Images below show both the Silky and Westie taking up only a small space!
Routine grooming must be imperatively done at a very young age. The Silky’s shiny and straight coat may be maintained by giving him regular baths every 1 to 2 weeks and a twice a week full brushing. Hydrating the hair should be done first before actually brushing the coat off. No matter the length, grooming maintenance must be a high priority.
Since a Westie has a double coat, a daily brushing done several times a week is necessary to avoid matting and to maintain a healthy and vibrant-looking coat. Should you decide to hand strip your dog’s coat, expect it to be time-consuming and expensive. If you go for a clipped trim, the grooming process will take around 20 minutes.
Although this is a generally healthy breed, the Silky may still suffer on minor health issues such as:
Westies have their share of health conditions that require immediate attention once signs and symptoms show. In a recent health survey, it was found out that 1 in 2 Westies may experience at least one of the following conditions:
The size of the Silky doesn’t hinder this breed from delivering a great number of puppies! A Silky can deliver 3-6 puppies in a litter and the pregnancy usually lasts around 60-64 days. Each Terrier puppy will then gain 10% of his body weight each week.
Typically, the Westie is capable of having a litter size of 3-5 puppies every pregnancy. You have to expect that this breed will have predisposed health conditions such as abdominal hernias, so extreme care must be executed right after the puppies are born.
Both the West Highland White and the Silky Terrier have a lifespan of 12-16 years just as long as their health is on the priority list. Although they are not spared from having health issues, regularly visiting the vet can stretch out their time with their owner.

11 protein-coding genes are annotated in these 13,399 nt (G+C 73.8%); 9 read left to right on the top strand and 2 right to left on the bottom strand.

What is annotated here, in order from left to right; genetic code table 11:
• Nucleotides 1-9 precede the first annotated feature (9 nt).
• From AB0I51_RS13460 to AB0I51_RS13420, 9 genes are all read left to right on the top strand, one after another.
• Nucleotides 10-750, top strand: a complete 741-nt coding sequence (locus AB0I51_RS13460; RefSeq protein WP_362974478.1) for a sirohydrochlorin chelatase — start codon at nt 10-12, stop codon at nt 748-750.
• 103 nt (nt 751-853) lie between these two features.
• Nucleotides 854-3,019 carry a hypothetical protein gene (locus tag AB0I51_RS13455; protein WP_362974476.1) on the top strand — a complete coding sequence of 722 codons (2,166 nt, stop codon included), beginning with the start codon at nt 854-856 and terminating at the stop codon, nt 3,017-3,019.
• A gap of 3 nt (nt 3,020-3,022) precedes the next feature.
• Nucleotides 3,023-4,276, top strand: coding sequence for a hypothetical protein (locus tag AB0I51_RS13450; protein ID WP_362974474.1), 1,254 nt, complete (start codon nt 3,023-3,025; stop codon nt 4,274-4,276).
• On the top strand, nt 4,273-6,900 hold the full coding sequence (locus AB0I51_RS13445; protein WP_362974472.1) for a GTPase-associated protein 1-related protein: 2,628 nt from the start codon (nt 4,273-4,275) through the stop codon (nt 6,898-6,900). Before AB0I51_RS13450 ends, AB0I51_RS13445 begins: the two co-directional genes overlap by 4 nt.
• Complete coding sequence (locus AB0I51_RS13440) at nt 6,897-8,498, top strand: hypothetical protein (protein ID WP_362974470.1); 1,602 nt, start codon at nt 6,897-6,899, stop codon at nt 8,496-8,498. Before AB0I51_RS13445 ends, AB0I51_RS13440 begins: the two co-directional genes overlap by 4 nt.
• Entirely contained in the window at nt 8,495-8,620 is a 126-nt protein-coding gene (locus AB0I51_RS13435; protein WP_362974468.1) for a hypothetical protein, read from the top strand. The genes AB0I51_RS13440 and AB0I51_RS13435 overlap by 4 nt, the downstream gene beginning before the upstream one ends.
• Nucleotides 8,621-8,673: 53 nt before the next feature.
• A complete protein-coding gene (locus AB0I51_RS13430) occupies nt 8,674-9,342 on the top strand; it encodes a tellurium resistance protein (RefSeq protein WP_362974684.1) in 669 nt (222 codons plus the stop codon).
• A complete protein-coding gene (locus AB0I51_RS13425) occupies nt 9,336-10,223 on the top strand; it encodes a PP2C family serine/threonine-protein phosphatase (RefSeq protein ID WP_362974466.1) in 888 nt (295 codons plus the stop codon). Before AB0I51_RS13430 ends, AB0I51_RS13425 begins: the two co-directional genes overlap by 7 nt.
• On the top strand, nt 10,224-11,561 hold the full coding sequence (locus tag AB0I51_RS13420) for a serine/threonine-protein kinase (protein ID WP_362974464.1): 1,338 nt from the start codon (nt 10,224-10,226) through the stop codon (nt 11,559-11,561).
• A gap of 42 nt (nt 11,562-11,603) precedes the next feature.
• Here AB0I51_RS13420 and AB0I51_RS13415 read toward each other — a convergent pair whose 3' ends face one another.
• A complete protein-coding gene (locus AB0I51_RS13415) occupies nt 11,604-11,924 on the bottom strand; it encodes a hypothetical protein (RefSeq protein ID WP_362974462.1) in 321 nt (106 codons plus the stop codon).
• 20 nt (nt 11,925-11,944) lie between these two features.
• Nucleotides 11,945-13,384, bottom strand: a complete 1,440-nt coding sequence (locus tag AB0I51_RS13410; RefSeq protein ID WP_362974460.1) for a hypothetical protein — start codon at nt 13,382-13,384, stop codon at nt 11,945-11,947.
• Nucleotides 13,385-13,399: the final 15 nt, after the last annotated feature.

Ranking 112th out of 197 breeds according to the American Kennel Club (AKC) breed popularity, the Australian-based pooch continues to catch the hearts of many. Perhaps one of the reasons why this dog is still gaining recognition worldwide is due to him not being a sissy lap dog and may reveal stubbornness at times. It just proves that this Terrier breed is not for everyone and it’s not a bad thing at all!
The Westie ranks 42nd out of 197 breeds! Specifically, this dog is a popular breed in the UK with several wins at an international dog show Crufts. Moreover, this breed remains in the top third among other breeds in the US since the 1960s.
- This canine is probably named after its attractive and silky coat!
- The Silky is primarily bred for companionship.
- He has a complicated history of names all over the years! From Sydney Silky Terrier to Australian Silky Terrier until it’s finally renamed to just “Silky Terrier”.
- They are primarily bred to move underground.
- The Westie breed started as a Ratter.
- He has sensitive ears which may be prone to sunburn if exposed to the harsh sun for too long.
Which Terrier Is Right for You?
Deciding over getting a Silky or a Westie is not easy at all. There needs to be an extensive consideration of which between the two will be able to suit your situation, lifestyle, and family! With so many things to think about, this guide has been made to aid you in your dilemma.
Silky Terrier or Westie: Which one would you get?